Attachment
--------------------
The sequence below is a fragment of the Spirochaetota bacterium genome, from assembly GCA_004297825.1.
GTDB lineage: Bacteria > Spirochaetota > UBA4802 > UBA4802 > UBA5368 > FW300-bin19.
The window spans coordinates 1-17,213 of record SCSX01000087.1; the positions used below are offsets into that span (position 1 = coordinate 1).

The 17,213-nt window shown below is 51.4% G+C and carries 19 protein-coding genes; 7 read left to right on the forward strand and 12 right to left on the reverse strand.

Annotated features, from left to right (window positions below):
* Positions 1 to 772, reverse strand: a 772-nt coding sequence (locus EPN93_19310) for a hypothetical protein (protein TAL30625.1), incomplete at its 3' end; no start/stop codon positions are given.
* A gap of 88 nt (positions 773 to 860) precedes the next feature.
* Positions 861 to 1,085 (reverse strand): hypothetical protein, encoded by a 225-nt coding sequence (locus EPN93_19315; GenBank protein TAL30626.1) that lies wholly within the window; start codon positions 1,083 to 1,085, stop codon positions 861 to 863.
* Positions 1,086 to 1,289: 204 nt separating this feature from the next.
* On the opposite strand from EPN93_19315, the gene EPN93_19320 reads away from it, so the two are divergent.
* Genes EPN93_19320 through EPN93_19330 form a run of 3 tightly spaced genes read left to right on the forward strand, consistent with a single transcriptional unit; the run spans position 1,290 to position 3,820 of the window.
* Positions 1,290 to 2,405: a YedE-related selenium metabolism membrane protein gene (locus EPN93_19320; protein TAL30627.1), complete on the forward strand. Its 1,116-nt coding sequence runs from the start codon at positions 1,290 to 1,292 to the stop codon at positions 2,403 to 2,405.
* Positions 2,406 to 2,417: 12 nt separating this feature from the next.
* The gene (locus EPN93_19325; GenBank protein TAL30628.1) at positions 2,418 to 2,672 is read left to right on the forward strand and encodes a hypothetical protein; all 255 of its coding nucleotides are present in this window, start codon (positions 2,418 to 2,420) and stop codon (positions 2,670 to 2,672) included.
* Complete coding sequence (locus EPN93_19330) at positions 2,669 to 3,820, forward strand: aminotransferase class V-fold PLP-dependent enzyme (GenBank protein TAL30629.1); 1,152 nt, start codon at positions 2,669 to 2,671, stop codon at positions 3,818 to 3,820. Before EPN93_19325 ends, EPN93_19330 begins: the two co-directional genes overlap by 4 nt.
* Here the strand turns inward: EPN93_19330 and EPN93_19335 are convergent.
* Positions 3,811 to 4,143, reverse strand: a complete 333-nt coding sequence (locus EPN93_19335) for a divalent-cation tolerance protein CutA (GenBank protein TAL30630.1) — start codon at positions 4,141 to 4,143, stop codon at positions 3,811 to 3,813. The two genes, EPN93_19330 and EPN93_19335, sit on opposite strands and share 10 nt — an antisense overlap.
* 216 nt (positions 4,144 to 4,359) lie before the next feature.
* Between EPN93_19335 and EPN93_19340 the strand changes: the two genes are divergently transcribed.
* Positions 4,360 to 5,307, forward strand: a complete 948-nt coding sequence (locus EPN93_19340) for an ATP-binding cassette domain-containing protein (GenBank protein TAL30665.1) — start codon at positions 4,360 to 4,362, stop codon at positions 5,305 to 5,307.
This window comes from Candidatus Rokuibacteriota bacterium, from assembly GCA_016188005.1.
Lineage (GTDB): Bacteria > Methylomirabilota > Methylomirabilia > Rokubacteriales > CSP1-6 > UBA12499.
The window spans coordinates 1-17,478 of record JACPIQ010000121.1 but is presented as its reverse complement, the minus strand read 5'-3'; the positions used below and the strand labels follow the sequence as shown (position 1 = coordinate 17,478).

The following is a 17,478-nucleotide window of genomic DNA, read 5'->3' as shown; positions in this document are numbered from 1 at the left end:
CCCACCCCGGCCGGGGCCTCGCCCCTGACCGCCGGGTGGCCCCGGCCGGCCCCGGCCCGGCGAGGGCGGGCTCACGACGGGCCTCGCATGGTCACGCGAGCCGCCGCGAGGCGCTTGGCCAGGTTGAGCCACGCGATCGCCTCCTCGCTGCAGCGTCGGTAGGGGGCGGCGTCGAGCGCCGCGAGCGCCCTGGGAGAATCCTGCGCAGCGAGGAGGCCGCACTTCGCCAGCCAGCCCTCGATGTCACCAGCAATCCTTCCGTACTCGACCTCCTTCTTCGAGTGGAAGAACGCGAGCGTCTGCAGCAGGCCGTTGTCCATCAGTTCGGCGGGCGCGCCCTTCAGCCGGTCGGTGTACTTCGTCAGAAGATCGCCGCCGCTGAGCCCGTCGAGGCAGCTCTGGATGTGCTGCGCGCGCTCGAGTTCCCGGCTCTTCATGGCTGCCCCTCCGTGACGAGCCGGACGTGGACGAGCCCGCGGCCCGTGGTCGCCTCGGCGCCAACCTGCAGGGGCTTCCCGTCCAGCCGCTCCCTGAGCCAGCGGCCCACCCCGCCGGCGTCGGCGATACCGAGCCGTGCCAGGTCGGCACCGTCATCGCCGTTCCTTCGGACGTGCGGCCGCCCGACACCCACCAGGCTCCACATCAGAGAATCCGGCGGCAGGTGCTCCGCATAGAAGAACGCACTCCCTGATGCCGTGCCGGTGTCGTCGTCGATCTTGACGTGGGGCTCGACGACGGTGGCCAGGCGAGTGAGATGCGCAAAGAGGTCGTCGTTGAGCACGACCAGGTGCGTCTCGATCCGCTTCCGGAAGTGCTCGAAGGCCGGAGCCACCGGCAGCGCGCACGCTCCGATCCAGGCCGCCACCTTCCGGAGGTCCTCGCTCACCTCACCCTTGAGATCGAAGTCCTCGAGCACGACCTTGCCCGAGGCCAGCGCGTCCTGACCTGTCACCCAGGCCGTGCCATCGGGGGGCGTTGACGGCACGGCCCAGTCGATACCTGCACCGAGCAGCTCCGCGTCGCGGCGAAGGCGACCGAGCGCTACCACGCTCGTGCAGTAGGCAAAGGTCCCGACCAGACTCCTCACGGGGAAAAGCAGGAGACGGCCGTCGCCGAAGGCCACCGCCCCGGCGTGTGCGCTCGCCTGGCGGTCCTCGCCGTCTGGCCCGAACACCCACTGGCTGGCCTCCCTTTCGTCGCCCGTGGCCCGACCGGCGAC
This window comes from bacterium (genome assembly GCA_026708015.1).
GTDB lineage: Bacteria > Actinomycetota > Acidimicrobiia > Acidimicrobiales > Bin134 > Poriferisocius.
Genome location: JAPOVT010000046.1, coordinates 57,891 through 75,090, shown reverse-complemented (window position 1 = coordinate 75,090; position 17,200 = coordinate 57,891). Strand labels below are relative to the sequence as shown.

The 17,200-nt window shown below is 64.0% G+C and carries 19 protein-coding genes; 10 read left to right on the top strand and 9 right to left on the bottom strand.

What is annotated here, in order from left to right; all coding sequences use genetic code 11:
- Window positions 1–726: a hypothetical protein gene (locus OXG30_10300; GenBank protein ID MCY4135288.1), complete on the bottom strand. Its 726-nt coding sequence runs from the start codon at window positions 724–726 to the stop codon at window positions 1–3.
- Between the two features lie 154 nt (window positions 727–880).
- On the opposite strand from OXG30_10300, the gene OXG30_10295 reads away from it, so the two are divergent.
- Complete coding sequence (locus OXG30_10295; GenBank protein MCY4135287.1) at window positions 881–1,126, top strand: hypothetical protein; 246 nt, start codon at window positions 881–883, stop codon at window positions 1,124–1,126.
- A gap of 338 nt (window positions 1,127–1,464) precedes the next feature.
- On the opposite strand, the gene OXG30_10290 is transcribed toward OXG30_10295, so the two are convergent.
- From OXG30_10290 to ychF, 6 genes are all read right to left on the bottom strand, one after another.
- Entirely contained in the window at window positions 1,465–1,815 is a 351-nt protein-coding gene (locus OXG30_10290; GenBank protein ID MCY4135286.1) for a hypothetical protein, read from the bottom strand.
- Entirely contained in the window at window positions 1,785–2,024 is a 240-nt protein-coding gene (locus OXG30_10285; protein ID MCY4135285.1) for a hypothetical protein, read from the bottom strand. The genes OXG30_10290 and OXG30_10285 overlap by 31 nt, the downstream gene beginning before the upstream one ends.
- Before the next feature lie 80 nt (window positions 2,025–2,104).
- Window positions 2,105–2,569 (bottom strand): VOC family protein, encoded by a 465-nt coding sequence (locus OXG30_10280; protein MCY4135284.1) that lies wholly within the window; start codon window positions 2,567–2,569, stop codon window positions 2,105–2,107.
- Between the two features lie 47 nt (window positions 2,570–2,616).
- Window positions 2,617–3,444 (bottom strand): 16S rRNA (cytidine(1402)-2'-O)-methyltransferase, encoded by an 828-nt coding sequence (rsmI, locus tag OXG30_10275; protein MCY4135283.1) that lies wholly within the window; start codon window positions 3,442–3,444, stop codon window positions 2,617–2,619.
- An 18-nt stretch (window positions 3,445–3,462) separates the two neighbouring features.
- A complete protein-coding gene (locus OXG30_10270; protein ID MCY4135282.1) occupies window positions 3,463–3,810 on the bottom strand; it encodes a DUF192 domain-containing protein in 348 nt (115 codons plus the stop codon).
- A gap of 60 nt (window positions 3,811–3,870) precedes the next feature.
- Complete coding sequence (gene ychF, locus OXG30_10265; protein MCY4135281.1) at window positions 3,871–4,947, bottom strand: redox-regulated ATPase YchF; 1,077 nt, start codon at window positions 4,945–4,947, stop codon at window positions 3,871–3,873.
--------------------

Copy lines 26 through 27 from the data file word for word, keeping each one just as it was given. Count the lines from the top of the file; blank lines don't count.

This window comes from bacterium (genome assembly GCA_026708015.1).
GTDB lineage: Bacteria > Actinomycetota > Acidimicrobiia > Acidimicrobiales > Bin134 > Poriferisocius.